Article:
How to avoid three common project management pitfalls

Datetime:2016-08-23 03:35:58          Topic:          Share

A few weeks ago I wrote a post about how important it is for project and account managers at web development firms to have empathy.  If you are able to see the world as your client does, chances are you are going to do a great job for them.  You will be able to anticipate problems before they happen.

As a follow up, I wanted to share some real-world examples of client communication problems we’ve run into at the Brick Factory and explain how they could have been prevented.  The underlying theme is that most issues can be prevented with good communication that comes from understanding.  

(1) Hidden Requirements

Project management problem

You have been working on a site redesign project for three months and are a week from launch.  While reviewing the beta version of the site, the client points out that a members-only section that was present on their old site is missing and must be built prior to launch.  This is the first you have heard of this feature.  Your launch date is now in peril and you have to have a difficult conversation with the client since the work isn’t in your original Scope of Work.

How it could have been prevented

No matter what project management methodology you use (Agile, Waterfall, etc.) or how small a project is, every engagement should begin with a discovery phase aimed at surfacing requirements.  Write out the features and functionality of the site/feature you are building and get the client to review and approve to make sure nothing is missing.  

Skipping the discovery phase is sort of like heading out on a cross country, family road trip without a map or GPS.  You will probably get there eventually, but it is going to take a long time and there will probably be tears.

(2) Misinterpreted Designs

Project management problem

Your team has produced a series of design comps for a new site that you are ready to show the client for the first time.  Language and photography are still being finalized, so you use placeholders in the initial comp.  You send the client the designs via email and don’t hear back for a week.   When they finally do get back to you most of the feedback is on the placeholder images and text, and it becomes clear that the client is confused by parts of the interface.   You are able to clear up the confusion with a phone call, but you have wasted a week.

How it could have been prevented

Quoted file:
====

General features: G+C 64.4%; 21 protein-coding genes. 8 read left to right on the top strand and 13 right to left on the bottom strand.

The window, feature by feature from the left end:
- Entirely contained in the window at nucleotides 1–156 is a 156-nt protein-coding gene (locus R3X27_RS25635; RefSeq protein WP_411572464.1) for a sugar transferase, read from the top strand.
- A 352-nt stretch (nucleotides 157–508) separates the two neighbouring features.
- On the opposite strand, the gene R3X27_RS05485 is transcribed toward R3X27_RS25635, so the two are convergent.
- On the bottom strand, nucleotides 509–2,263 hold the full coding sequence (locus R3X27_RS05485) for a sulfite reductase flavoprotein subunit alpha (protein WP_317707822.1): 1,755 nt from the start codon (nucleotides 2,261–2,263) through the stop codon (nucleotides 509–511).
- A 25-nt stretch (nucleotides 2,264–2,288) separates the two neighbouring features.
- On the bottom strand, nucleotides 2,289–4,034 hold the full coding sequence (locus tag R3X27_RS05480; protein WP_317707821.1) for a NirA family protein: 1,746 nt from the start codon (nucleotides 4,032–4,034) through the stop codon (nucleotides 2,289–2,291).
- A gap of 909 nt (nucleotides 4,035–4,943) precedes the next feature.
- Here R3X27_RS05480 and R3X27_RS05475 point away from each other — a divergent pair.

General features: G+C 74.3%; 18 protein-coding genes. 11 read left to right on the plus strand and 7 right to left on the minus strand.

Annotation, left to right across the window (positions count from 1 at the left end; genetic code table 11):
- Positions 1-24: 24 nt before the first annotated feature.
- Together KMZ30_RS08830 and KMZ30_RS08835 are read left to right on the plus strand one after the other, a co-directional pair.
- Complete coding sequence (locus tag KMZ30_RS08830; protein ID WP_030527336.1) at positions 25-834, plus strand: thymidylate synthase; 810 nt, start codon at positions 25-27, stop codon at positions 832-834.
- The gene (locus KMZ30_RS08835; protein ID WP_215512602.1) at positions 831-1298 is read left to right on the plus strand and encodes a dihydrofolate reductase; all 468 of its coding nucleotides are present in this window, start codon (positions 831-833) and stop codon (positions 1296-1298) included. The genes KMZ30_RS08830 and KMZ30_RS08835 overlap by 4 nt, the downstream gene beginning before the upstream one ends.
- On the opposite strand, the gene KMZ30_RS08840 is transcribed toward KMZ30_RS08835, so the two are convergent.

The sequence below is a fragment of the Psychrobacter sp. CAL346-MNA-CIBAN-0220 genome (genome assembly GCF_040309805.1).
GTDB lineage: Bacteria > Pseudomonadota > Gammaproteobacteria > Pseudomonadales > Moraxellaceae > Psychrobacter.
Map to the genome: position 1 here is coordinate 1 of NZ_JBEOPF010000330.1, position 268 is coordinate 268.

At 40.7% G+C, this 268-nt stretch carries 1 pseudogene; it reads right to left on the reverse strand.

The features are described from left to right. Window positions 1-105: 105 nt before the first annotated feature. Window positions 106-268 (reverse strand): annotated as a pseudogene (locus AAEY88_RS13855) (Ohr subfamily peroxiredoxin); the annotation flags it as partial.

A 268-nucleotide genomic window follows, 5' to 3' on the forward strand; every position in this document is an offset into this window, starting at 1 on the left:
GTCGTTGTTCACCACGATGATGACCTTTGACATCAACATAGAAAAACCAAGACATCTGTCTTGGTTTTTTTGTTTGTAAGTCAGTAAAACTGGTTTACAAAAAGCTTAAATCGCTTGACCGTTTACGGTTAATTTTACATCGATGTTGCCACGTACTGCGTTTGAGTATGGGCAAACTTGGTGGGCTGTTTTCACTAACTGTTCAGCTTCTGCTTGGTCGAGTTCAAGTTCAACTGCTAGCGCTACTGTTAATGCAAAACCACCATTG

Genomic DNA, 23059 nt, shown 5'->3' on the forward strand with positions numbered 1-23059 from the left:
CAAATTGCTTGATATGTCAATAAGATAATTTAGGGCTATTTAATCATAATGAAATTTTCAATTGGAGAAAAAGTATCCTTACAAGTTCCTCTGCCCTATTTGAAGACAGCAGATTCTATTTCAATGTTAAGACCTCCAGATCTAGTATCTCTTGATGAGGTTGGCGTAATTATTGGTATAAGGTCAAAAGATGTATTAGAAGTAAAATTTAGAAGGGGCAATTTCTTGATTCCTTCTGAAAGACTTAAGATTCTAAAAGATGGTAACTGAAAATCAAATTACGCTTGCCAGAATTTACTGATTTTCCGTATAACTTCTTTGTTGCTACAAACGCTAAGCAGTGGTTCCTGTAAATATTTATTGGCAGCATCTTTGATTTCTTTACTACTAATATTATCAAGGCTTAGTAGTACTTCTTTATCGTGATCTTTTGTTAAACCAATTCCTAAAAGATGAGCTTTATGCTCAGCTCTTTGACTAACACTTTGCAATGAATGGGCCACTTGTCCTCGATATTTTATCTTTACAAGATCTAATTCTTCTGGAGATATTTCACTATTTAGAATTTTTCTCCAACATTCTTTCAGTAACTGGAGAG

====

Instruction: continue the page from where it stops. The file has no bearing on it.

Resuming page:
This one is pretty simple: you should always present your first big design deliverable either in person or via a screen sharing service where you can control the experience.  You should only send a link to the design after you have presented the work first.

By presenting the work you are able to explain the decisions you made, fully demo how the interface works and clearly define what kind of feedback you are looking for.  It gives you the opportunity to make sure your work is properly understood.  No matter how thorough or well written an explanatory email, it can’t take the place of a conversation.

(3) Misunderstood Deliverables

Project management problem

You create a series of wireframes for a new website you are building.  The wireframes are in black and white, and intended to demonstrate overall page structure and content priorities.  After sending the wires to the client, you get a short response asking why the new site design is completely black and white.

Later on in the project, you send the client a complete, full color design comp that is in PSD format and optimized for widescreen desktop computers.  The comp is posted in Invision so that the client can see what it will look like in a browser and provide feedback before you build it out in HTML/CSS/JS.  The client calls you five minutes after receiving the comp in a panic, asking why the new site draft doesn’t work on mobile phones.

How it could have been prevented

In both of these scenarios the client misunderstood the deliverable you sent.  In the first scenario they thought the wireframe was a full site design and in the second scenario they thought the design comp was a full working site draft.  

If you are like us, your clients are smart people who are true experts at their jobs. But for a lot of them web development isn’t their primary job.  They count on us to walk them through the process of building a site.  It is a mistake for us to assume that all of our clients know what things like wireframes, design comps, mood boards, prototypes, etc. are.  

One of the first things a project manager should do when onboarding a new client is explain the process that will be used to build the new site or feature.  Walk them through each of the deliverables you are going to produce in detail, explaining what they are for, what their limitations are and what type of feedback you are looking for.  I know this sounds obvious, but I personally have skipped this step and ended up confusing the client more times than I care to admit.